April 1849-December 1849

The Collected Letters, Volume 24


TC TO EDWARD FITZGERALD; 10 July 1849; DOI: 10.1215/lt-18490710-TC-EF-01; CL 24: 111-112


Halverstown, Kilcullen / 10 july, 1849—

Dear Fitzgerald,

I enclose for you, by way of symbol, a twig of heath plucked yesterday among the ruins of Glendalough; whither your Brother honourably escorted me, where we had a day full of interesting adventures, a day which I find I shall very long remember. No more striking object, full of ragged tragical pathos, ever offered itself to my contemplation than those old black ruins and the crowds of famishing beggars that hovered round us all the time we were there. Thanks for your mention of Glendalough; I had meditated the thing before, but perhaps might have omitted it had not your suggestion come to second me.

All Ireland seems as if it flung its arms open to receive me; in Dublin I really was like to be done to death by the civilities of men,—all sorts of men from the King or Vice-King upon the throne to the Theology Professor of Maynooth:1 surely a social race of men, for one thing! Your Kinsfolk here have welcomed me as if I had been their own Brother; and have done, and are doing, the sacred rites in a way to touch the heart of the Pilgrim who, for the time, has no home of his own. Long life to them; and, as the people yesterday said, “St Kevin's be their bed!”2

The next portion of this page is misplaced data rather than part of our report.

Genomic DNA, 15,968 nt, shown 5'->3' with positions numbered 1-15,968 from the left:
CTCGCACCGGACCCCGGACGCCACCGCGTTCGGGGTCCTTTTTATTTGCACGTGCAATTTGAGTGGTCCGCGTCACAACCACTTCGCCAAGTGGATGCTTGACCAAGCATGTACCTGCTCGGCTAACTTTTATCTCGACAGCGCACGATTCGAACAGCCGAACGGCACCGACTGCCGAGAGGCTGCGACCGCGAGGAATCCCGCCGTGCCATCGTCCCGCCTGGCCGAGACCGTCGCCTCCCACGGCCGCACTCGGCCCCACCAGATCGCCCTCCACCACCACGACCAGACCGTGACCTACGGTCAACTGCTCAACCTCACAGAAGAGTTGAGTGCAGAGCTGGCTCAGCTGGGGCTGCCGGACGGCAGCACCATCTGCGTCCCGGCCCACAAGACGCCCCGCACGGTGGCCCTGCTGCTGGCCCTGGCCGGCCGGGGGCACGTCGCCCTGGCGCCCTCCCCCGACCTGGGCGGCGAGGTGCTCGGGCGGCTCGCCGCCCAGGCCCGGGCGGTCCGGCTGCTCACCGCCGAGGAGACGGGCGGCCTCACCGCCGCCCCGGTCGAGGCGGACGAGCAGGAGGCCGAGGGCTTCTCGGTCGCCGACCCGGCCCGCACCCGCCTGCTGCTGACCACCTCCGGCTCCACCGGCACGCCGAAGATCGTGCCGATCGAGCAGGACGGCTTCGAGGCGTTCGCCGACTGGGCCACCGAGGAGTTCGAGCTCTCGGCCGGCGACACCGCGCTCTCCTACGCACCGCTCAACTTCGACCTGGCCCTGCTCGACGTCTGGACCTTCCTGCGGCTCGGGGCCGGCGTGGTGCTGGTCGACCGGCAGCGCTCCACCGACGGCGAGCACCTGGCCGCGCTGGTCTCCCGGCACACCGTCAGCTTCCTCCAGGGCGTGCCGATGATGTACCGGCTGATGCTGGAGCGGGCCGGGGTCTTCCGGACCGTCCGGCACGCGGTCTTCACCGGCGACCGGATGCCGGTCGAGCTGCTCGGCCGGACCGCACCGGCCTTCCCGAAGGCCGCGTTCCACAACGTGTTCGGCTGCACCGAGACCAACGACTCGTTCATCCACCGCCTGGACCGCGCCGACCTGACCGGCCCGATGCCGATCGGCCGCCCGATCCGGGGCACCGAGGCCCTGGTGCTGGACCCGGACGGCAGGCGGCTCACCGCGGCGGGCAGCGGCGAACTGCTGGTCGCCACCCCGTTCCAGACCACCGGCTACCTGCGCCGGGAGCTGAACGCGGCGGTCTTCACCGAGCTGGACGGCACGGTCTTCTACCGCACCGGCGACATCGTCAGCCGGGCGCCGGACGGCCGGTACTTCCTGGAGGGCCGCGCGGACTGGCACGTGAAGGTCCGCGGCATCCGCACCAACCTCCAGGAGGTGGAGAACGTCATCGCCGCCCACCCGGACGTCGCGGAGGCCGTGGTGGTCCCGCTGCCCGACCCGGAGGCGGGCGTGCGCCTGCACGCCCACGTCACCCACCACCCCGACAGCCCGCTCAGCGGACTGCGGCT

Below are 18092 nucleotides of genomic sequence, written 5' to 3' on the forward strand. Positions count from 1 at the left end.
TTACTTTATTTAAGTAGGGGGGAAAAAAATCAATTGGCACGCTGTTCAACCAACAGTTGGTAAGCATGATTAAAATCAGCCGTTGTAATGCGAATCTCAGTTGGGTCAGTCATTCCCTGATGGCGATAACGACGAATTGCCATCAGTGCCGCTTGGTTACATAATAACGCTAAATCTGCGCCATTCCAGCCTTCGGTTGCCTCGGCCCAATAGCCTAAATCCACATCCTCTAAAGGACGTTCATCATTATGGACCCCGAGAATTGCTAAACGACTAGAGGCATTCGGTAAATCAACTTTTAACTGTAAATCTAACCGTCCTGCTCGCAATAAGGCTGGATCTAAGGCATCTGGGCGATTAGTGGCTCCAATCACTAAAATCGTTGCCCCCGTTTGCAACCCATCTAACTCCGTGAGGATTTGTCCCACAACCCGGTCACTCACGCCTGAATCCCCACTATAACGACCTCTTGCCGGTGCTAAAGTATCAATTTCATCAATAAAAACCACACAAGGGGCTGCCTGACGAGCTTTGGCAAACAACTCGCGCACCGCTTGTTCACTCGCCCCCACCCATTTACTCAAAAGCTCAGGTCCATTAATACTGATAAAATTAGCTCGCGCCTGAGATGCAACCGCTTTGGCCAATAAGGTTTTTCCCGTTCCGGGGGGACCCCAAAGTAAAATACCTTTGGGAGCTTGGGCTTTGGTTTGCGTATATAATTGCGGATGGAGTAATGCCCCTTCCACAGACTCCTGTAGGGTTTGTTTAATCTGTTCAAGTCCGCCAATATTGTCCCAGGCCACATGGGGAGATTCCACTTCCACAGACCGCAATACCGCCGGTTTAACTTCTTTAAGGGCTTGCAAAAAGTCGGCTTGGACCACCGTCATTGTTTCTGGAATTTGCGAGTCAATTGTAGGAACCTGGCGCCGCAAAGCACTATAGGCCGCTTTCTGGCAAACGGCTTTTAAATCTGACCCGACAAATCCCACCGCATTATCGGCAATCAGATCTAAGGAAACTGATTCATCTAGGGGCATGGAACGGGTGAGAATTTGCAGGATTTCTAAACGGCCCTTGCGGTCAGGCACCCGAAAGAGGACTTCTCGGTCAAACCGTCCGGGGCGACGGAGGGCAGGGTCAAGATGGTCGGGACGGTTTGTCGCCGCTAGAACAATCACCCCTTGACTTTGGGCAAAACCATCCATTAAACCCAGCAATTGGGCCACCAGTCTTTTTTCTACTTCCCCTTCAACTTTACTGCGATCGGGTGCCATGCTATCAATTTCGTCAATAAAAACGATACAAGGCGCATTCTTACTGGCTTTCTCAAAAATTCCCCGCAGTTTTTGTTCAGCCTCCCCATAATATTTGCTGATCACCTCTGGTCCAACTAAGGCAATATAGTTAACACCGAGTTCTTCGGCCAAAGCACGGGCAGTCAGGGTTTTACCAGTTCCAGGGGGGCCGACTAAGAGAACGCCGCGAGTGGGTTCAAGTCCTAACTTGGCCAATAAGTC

This afternoon (it is now close on breakfast, in a room you well know, one of the nicest in Ireland, looking out on the “big stone” I have heard of your sitting on while reading), I set off (after the Curragh3 &c) for Kilkenny, and thence to Waterford, Cork and the barbarous regions of the West. Pray for me,—and pray for those! The potatoes, numerous beyond former years, are all in luxuriant flower, and everybody looks at them, for the next two weeks especially, as at the horn of Doom,4—for countless multitudes will again die starved, if the potatoe still fail. Good Heavens! In spite of my indignation, I have almost lost the heart to continue my old prayer on that point, That the potatoe might continue dead. Breakfast bell! Adieu, dear F.— Your Letter waited me at Dublin, and you perceive it is all right.

Yours ever truly /

T. Carlyle